# B versus H field (and Magnetization)

1. Apr 27, 2014

### gahando

Hi all,

I understand that you apply a magnetic field B, and that your magnetization M is proportional to the field ... H? Like so,
\mathbf{M}=\chi\mathbf{H}

What is the \mathbf{H} field, though? It is the 'auxiliary' magnetic field, but what does that mean?

Please shed some light on this (probably very trivial) matter, if possible.

Thanks,
gahando

EDIT: My apologies if this question has been asked \inf times

Last edited: Apr 27, 2014
2. Apr 28, 2014

### Meir Achuz

It really should be $\mathbf{M}=\chi\mathbf{B}$, but EEs prefer to use
$\mathbf{M}=\chi\mathbf{H}$ because H depends directly on the current, and they can
'see' H on A dial. The engineers outvoted the physicists at conclaves where units were standardized, so now all textbooks and even physicists follow the (unphysical) procedure. That is why chi varies wildly for ferromagnets,
while it would be nearly constant in terms of B.

3. May 1, 2014

### Jano L.

The law of proportionality is only approximate. It holds well for non-magnetic materials like air, wood or plastic. For magnets and ferites it is common that the magnetization is not proportional to the field, but follows magnetization curve.

$$\mathbf H = \frac{\mathbf B}{\mu_0} - \mathbf M$$
so that the equation
$$\nabla \times \mathbf H = \mathbf j_f$$
holds, where $\mathbf j_f$ is conduction current.

There is the relation
$$\mathbf B = \mu_0(\mathbf H + \mathbf M)$$
which is always valid. Some people regard $\mathbf H$ as less useful than $\mathbf B$ with $\mathbf M$, hence the name.

4. May 1, 2014

### gahando

Right ... I mean, the equations make sense, but so, $$\mathbf B$$ is the applied field and then $$\mathbf H$$ is this field that comes out of the combined effects of the applied field $$\mathbf B$$ and the resulting magnetization $$\mathbf M$$ ... and yet, the relation shows that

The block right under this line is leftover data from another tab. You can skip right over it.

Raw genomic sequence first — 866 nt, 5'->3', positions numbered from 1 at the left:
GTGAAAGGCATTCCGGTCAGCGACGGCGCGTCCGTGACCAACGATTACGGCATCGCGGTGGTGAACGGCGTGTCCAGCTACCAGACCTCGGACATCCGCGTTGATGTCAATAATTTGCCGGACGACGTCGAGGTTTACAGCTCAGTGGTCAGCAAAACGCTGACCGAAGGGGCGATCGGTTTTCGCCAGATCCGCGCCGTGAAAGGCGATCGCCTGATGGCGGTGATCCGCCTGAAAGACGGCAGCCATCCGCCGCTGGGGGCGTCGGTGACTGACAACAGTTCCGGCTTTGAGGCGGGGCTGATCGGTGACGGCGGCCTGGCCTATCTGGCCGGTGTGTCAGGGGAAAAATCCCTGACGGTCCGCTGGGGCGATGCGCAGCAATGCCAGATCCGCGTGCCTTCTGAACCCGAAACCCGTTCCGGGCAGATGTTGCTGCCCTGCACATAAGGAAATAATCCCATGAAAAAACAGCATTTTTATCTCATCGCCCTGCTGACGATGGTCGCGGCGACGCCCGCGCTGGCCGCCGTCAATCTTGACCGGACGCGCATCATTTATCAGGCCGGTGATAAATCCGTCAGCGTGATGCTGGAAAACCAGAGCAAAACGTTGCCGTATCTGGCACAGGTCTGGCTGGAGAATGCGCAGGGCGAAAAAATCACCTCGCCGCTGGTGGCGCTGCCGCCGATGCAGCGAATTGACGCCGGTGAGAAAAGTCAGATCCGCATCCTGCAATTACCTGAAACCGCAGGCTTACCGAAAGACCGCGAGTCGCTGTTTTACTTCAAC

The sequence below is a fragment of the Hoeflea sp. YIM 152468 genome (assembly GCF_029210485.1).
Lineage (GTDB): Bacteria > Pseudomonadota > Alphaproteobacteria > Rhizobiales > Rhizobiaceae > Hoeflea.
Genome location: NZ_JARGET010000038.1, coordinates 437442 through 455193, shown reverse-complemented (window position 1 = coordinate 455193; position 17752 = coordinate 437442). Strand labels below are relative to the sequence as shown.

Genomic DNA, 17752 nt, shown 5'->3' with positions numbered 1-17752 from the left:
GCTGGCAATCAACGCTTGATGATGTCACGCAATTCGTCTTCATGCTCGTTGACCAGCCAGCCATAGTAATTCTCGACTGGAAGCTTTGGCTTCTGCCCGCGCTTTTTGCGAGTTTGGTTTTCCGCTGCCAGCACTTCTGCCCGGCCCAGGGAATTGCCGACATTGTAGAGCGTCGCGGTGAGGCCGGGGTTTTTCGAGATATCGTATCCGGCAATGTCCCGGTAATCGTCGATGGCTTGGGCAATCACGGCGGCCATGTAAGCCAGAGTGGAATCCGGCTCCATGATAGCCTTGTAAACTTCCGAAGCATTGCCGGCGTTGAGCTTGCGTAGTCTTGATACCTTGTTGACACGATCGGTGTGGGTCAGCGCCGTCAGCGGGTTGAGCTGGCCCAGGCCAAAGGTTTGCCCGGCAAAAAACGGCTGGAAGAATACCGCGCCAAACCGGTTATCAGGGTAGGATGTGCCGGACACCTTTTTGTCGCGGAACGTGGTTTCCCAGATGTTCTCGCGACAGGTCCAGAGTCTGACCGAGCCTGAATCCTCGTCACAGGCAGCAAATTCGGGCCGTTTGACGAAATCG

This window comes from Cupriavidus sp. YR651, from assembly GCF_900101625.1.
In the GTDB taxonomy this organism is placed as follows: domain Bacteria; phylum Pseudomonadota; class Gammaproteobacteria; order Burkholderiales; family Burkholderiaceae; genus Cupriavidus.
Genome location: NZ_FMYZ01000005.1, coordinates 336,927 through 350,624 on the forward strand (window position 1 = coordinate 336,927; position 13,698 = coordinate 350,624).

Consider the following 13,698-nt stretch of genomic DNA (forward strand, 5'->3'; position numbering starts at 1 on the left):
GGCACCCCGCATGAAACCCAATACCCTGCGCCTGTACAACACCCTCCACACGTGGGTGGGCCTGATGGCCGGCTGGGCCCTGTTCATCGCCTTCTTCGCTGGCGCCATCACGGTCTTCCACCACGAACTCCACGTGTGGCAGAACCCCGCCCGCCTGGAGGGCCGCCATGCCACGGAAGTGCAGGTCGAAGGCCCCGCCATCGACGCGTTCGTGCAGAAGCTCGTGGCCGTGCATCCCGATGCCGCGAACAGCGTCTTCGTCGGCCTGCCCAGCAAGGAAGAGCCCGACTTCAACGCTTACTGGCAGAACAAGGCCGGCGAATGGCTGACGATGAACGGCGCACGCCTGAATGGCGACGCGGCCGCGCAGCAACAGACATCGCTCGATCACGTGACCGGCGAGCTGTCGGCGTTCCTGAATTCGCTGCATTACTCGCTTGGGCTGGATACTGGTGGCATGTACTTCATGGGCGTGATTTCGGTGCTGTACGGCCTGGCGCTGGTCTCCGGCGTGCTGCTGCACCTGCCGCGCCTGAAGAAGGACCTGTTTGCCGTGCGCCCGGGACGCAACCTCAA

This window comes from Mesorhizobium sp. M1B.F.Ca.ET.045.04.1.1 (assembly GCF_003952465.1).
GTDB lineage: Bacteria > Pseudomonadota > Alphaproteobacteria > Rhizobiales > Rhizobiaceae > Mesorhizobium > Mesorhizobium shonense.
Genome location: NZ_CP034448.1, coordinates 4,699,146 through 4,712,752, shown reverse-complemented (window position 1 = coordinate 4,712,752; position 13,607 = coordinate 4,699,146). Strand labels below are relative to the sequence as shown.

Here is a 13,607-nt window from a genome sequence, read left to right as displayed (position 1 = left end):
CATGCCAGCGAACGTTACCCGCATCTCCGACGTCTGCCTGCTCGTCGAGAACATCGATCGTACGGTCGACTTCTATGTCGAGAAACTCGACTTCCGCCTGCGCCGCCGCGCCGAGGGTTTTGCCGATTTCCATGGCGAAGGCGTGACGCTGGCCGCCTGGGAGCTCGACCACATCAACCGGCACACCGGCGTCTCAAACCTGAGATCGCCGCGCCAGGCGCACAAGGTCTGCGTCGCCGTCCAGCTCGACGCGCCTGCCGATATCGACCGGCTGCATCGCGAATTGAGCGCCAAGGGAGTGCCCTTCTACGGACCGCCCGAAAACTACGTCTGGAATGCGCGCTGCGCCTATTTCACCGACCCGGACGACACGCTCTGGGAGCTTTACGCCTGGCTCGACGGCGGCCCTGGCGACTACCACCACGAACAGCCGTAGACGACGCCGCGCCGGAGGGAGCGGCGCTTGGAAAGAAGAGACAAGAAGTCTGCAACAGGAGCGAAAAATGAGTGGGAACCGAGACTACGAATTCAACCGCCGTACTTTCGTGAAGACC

$$\mathbf B - \mu_0 \mathbf M = \mu_0 \mathbf H$$

Is the field $$\mathbf H$$ supposed to be understood as the field that remains after some of the $$\mathbf B$$ field energy has gone into magnetizing the material?

5. May 1, 2014

### mikeph

Don't think about it too much, just learn the equations, there's a lot of convention and not too much content in these auxiliary fields. You have a B field and that leads to a magnetisation M. So M is a material-specific function of B. But to make maxwells macroscopic equations look pretty they invented a new vector field H, and now everyone uses B/H functions.

6. May 1, 2014

### Khashishi

The $\mathbf{H}$ field is not as fundamental as the $\mathbf{B}$ field, and it's not that important to understand. You could do a lot of research in advanced physics and never find a need for the $\mathbf{H}$ field. There is a similarly defined electric $\mathbf{D}$ field, which doesn't get much use.

7. May 2, 2014

### Jano L.

The field $\mathbf B$ is not easily controllable hence the adjective "applied" is not very appropriate. What can be applied is external field by some magnet or electromagnet. This field is not total magnetic field $\mathbf B$, but only the field due to the magnet or electromagnet, and can be designed by $\mathbf B_0$. The total field is sum of this external field plus the field due to magnetized body we consider.

On the other hand, the fields $\mathbf B,\mathbf H$ are total fields that do not carry the distinction between internal and external. Still, the field $\mathbf H$ can be sometimes directly related to the currents (which are easily controllable), hence its use.

No, there is no such relation.

8. May 2, 2014

### DrDu

In principle we could make it without introducing H at all. This would require to work with the microscopic charge density j in the material. However it turns out that the relation between j and B (the material equation) is extremely non-local. If you consider a homogeneously magnetized isolating material, the macroscopic current density will be concentrated at the surface. Obviously, as charge is conserved in a static field div j=0, hence j must be expressible as the rotation of another vector field which we call M, i.e. rot M=j. The relation between M and B turns out to be quite local so that we can conveniently write $M=\chi B$.
The situation is slightly different beyond magnetostatics, i.e. for finite frequencies as we also have the possibility to express j as $\dot{P}$, i.e. the time derivative of the electric polarization. This convention is usually used in optics where only the triple P (or equivalently D), E and B is used.